Standards Correlations

R.1, R.3, R.4, R.5, R.7, W.2, SL.1, L.4, L.6

Learning Objective

Students will read about an inspiring teen and identify problem-and-solution relationships in the story.

Key Skills

problem and solution, text features, vocabulary, sequencing, cause and effect, compare and contrast, interpreting text, inference, critical thinking, making connections, informational writing

Complexity Factors

Purpose: The article describes how Michael discovered the joy of baking and how he’s giving back with his sweet creations.

Structure: The article is chronological and contains problem-solution structures.

Language: The article uses simple, direct language.  

Knowledge Demands: The article mentions epilepsy and homelessness. Some knowledge of how these conditions affect people is helpful but not required.


Lexile Level: 600L-700L

Guided Reading Level: Q

DRA Level: 40

Lesson Plan: Making Life a Little Sweeter

Essential Questions

  • How can we help others in our communities?
  • What is a hobby? How is it different from work?

Literature Connection

Novel: The Candymakers by Wendy Mass
Novel: Pie by Sarah Weeks

1. Preparing to Read 

Make a Connection (5 minutes) 

As a class, view the video “My Story: Michael Platt” . Ask students, “What do you have in common with Michael?”

Preview Text Features (5 minutes)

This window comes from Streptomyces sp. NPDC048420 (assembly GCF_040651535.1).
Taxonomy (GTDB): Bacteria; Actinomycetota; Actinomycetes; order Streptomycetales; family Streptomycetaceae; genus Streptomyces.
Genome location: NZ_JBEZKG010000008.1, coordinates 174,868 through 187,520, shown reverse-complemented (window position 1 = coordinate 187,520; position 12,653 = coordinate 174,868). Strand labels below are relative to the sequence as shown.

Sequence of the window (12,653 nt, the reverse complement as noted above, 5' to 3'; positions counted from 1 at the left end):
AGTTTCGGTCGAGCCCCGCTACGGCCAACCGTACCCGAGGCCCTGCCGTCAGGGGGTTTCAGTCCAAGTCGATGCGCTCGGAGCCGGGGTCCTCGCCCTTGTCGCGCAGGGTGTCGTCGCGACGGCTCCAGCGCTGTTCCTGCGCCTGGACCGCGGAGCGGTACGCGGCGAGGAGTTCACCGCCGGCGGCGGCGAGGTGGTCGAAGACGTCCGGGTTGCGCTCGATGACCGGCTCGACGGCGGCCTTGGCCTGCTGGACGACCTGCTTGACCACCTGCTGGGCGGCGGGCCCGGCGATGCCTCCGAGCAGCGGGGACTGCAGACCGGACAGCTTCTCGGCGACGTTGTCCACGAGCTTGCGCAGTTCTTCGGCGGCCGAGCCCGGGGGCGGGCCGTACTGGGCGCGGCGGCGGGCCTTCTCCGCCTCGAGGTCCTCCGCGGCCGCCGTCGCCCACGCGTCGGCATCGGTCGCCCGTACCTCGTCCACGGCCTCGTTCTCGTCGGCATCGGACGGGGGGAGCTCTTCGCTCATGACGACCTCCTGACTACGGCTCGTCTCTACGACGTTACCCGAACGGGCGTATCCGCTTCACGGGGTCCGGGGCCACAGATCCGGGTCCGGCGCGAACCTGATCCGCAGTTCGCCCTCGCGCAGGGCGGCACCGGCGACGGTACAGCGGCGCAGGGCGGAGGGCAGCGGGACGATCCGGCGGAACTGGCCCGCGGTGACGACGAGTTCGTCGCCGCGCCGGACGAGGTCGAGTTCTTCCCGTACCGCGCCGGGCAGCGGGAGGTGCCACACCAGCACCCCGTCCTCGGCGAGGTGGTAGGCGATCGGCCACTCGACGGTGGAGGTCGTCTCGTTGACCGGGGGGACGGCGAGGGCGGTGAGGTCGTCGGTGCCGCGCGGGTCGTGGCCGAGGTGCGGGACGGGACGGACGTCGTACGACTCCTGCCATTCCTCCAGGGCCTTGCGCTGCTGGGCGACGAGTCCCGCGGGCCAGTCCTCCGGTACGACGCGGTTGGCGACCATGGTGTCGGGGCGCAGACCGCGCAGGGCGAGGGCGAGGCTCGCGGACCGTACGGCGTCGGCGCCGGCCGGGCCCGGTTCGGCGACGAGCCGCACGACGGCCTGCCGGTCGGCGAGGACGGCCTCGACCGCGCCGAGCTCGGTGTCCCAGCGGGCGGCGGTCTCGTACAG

Have students open their magazines to page 20. Use the following questions to preview text features:

  • Read the article’s title and subtitle. What are the two meanings of the word “sweeter” in the title? One is the literal meaning, describing how something tastes. Michael bakes cupcakes, which taste sweet. The other meaning is about how he’s making a difference in people’s lives by sharing his cupcakes with them.
  • Look at the photos on page 16 and read the captions. What do you know about Michael based on the photos? We know that Michael has gained some fame for his desserts. He’s been on Good Morning America, and he has a popular Instagram account.

Preview Vocabulary (10 minutes)

  • Direct students to the vocabulary box on page 15 and go over the words (disorder, seizures, less fortunate, donates, discourage) and their definitions together.
  • Play the Vocabulary Slideshow

Make a Plan for Reading (5 minutes)

Before students start to read, walk them through a reading plan:

  • Set a purpose for reading: Tell students that after reading, they’ll identify cause-and-effect relationships in the story. Point out the activity on page 17.